An investigation into the schools implicated in the alleged Trojan Horse takeover plot has found no evidence of a conspiracy to promote an "anti-British agenda, violent extremism or radicalisation".
The Birmingham City Council report into the schools in the east of the city did find "key individuals" were "promoting and encouraging certain Islamic principles" within those schools, however.
The inquiry, which was carried out by Ian Kershaw and published today, also found some members of school governing bodies made a "determined effort to change schools, often by unacceptable practices, to influence educational and religious provision”.
But the overall conclusions of the report were at odds to those of Peter Clarke, the former Metropolitan Police counter-terrorism chief, whose leaked investigation for the Department for Education concluded there was a "sustained, co-ordinated agenda to impose segregationist attitudes and practices of a hardline, politicised strain of Sunni Islam".
In a 151-page report, Mr Kershaw concluded: "The evidence shows individuals have been seeking to promote and encourage Islamic principles in the schools with which they are involved, by seeking to introduce Islamic collective worship, or raising objections to elements of the school curriculum that are viewed as anti-Islamic." Mr Kershaw's report said the problems had been allowed to run "unchecked" due to what he branded "weaknesses in the system and poor oversight of governance" mainly by the city council, but also by Ofsted, the Education Funding Agency and the DfE. Its findings concluded that "elements" of the so-called Trojan Horse five-step plan to seize control of governing boards were present in 13 schools, including the three academies of Park View Educational Trust (PVET), which has been at the centre of the allegations. However, he said: "There is no evidence of a conspiracy to promote an anti-British agenda, violent extremism or radicalisation in schools in east Birmingham." He added: "There is little express evidence to which I can point of a systematic plot or co-ordinated plan to take over schools serving students of a predominantly Muslim faith or background."
The incident led to the Department for Education to insist that every school be expected to teach the British values of “democracy, the rule of law, individual liberty and mutual respect and tolerance of those with different faiths”.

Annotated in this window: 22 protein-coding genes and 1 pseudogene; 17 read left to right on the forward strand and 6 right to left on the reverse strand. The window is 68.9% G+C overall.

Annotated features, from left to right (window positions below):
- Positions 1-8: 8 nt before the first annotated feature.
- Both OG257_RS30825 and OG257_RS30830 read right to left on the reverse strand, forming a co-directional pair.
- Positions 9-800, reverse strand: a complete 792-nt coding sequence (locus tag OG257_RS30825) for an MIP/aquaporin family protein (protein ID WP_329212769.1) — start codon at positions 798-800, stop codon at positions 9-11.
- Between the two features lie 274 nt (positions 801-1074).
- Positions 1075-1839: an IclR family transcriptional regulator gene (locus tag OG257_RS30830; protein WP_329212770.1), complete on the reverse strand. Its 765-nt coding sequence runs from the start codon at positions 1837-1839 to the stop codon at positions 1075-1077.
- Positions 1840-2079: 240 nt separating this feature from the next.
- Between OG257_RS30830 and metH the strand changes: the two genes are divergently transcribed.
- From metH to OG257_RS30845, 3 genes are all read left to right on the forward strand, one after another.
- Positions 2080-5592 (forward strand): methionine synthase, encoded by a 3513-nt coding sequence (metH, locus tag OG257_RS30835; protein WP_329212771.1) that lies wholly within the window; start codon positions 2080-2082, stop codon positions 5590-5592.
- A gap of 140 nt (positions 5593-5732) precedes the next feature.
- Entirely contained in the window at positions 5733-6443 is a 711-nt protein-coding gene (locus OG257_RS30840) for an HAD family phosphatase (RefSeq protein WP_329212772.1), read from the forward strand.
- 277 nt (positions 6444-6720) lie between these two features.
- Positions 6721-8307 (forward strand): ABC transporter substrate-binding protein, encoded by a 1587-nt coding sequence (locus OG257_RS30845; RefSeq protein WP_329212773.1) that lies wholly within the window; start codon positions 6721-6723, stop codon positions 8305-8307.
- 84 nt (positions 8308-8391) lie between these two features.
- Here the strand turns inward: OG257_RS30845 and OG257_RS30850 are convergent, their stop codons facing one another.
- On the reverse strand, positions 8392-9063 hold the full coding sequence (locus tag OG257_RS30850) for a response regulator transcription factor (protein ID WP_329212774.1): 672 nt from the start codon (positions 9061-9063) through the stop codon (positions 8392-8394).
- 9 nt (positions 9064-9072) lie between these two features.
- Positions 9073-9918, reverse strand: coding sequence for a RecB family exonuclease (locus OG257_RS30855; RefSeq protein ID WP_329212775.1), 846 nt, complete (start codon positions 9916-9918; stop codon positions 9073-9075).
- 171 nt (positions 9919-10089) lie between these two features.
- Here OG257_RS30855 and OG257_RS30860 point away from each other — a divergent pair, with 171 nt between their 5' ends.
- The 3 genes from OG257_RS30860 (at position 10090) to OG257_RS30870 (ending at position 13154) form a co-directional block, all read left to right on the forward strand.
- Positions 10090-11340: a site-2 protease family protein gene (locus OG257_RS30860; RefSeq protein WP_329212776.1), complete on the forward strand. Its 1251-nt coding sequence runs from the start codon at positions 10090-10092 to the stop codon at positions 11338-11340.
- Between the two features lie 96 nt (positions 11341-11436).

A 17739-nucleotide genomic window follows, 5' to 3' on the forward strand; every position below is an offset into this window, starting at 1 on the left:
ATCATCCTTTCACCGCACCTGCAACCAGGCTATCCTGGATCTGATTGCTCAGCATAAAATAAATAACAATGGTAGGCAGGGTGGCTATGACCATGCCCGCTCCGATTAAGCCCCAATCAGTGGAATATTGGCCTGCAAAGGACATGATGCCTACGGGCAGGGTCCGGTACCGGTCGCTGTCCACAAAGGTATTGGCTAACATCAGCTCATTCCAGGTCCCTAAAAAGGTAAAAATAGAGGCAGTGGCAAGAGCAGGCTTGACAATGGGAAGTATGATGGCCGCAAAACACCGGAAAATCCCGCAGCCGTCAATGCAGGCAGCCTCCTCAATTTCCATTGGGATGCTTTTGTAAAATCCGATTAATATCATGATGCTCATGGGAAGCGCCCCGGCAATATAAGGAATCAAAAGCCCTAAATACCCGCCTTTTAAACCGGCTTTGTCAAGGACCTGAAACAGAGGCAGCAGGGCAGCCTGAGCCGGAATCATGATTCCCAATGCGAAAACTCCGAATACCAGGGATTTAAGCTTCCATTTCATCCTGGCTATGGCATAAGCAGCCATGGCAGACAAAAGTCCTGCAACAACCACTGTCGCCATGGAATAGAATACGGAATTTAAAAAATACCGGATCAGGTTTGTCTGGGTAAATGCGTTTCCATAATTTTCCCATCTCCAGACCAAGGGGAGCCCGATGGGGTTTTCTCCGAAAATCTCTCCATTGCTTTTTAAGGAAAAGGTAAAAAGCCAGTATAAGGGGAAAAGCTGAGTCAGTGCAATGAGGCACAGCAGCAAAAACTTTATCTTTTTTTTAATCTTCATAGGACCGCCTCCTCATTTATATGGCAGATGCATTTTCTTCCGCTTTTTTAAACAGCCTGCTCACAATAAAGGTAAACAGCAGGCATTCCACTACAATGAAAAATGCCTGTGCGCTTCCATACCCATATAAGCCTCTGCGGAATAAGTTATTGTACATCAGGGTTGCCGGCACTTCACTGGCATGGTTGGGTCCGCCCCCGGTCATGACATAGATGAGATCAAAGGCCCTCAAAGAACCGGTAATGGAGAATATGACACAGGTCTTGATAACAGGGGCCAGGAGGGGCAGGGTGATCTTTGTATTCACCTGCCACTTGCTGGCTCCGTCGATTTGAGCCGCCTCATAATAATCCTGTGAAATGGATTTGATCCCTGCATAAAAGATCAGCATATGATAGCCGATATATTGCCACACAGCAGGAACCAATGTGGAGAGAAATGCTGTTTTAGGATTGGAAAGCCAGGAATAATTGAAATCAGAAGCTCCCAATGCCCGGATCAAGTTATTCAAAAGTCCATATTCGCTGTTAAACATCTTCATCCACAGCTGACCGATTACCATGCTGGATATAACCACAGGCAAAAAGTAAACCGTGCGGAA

Russell Hobby, general secretary of heads' union the NAHT, said: “We cannot fully support the conclusions reached by the City Council's review into the Trojan Horse allegations.
“The City Council has used too narrow a definition of extremism and limited both their process and their terms of reference in a way which excludes critical evidence. We entirely understand the pressures faced by the council but do not feel that their conclusions reflect the full reality in schools.
“The Clarke review, sections of which have been reported on in the press ahead of formal publication, reaches a very different set of conclusions from access to a different evidence base. The discrepancies between the two are regrettable and unhelpful."
Shadow education secretary Tristram Hunt said: "There is a dangerous lack of oversight in David Cameron's schools system and the results of this are being played out in Birmingham. Peter Clarke is right to describe the government's approach as one of 'benign neglect' – ministers failed to act on warnings they were given in 2010. "Standards are being damaged and schools exposed to risk because of an ideological refusal to give local areas new powers to oversee schools." And he added: "Labour has proposed new local directors of school standards to support and challenge schools to improve and to root out problems before they set in."
Trojan Horse: Five schools placed in special measures - June 2014 Hunt: Ofsted 'must answer questions' over Trojan Horse scandal - June 2014 'Trojan Horse is a complex saga from which almost no one involved comes out well' - June 2014